It's the start of a new year and a great time to review your mentoring program, fix what doesn't work, and continue improving upon what does. Here are five "spruce up" strategies to help you do just that.
1. Review participants' feedback, but don't make changes unless they are in keeping with mentoring best practices. For example, you might get comments about the program being too formal and hindering the spontaneity of the relationship. But what's forgotten by those making the comment is that they wouldn't have had the relationship in the first place if a formal structure hadn't existed to support two strangers meeting and building a relationship. Negative feedback needs to be heard, but it doesn't always need to precipitate change.
2. Review struggling pairs and determine next steps. If the issue was a lack of commitment to time and program guidelines, then be clear about whether these people should participate again. This is especially true of mentors (usually mentorees participate only once in a program). It's important to have a discussion with the mentor in question if he or she decides to continue in the program. Let the mentor know that if he or she doesn't meet expectations, you will step in and end the pairing. This approach will ensure quality control of your program.
3. Use current participants to market your program to others. I'm often asked how to get buy-in from potential mentors or mentorees and my response is to let existing participants do the selling. One great way is to have an informational session where current mentors and mentorees share their experiences with prospective members. This is a powerful recruitment tool.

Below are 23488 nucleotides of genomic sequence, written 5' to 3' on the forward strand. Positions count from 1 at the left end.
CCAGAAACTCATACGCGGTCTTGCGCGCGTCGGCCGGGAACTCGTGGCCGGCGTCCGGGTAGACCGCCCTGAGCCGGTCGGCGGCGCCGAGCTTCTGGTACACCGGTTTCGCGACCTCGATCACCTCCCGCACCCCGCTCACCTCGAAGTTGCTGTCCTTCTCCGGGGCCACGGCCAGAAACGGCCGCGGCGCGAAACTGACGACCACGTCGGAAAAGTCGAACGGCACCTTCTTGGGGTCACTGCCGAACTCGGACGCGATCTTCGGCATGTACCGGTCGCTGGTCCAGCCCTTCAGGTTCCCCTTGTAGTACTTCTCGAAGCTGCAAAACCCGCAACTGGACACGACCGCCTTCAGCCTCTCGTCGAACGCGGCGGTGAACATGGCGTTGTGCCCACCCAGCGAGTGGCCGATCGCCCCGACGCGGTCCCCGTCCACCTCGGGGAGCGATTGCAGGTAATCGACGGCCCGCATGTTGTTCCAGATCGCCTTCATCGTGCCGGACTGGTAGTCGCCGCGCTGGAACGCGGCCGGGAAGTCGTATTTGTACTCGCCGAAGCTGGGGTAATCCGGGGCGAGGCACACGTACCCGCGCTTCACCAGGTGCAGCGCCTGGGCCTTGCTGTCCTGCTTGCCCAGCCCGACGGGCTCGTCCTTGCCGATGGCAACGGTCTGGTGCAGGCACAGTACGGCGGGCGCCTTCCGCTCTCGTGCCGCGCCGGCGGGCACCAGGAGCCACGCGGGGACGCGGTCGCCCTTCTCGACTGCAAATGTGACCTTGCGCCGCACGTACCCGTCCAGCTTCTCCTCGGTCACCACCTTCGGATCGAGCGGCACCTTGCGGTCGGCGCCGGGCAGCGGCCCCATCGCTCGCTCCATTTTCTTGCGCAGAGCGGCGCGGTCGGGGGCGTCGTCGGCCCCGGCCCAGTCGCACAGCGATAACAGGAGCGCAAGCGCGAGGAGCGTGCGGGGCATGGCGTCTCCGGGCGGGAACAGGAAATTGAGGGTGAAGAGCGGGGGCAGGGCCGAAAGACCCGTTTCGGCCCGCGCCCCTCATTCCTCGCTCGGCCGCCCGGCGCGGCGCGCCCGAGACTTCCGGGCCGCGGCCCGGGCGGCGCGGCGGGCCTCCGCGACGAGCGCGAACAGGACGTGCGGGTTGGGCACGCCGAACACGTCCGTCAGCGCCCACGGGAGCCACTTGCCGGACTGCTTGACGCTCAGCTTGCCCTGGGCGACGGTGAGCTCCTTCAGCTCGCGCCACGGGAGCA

4. Use current participants for training new mentors and mentorees. Similar to #3 except in this case, you invite a given pair or number of mentors/mentorees to serve on a panel during training to share their experience and answer questions from those who are about to engage in the mentoring relationship. If you do this, have some questions prepared so that you can prompt interaction if you have a quiet audience.
5. Review your matching process. Look at those pairs who didn't do as well as you expected and review what went into those particular matches. What was the deciding factor in making this match, and, in retrospect, was that the correct decision to make? Did you have any concerns originally about this match? If yes, did these concerns manifest themselves in the results? What information was missing that would have helped to make a better match? Should you adjust your profile form to include this information for future matches? Likewise, look at your good matches and review why those matches worked so well. Were certain matches more successful because the information they provided was more comprehensive or revelatory? Should you then ensure that others do the same?
These five spruce-up strategies will help your organization's mentoring success.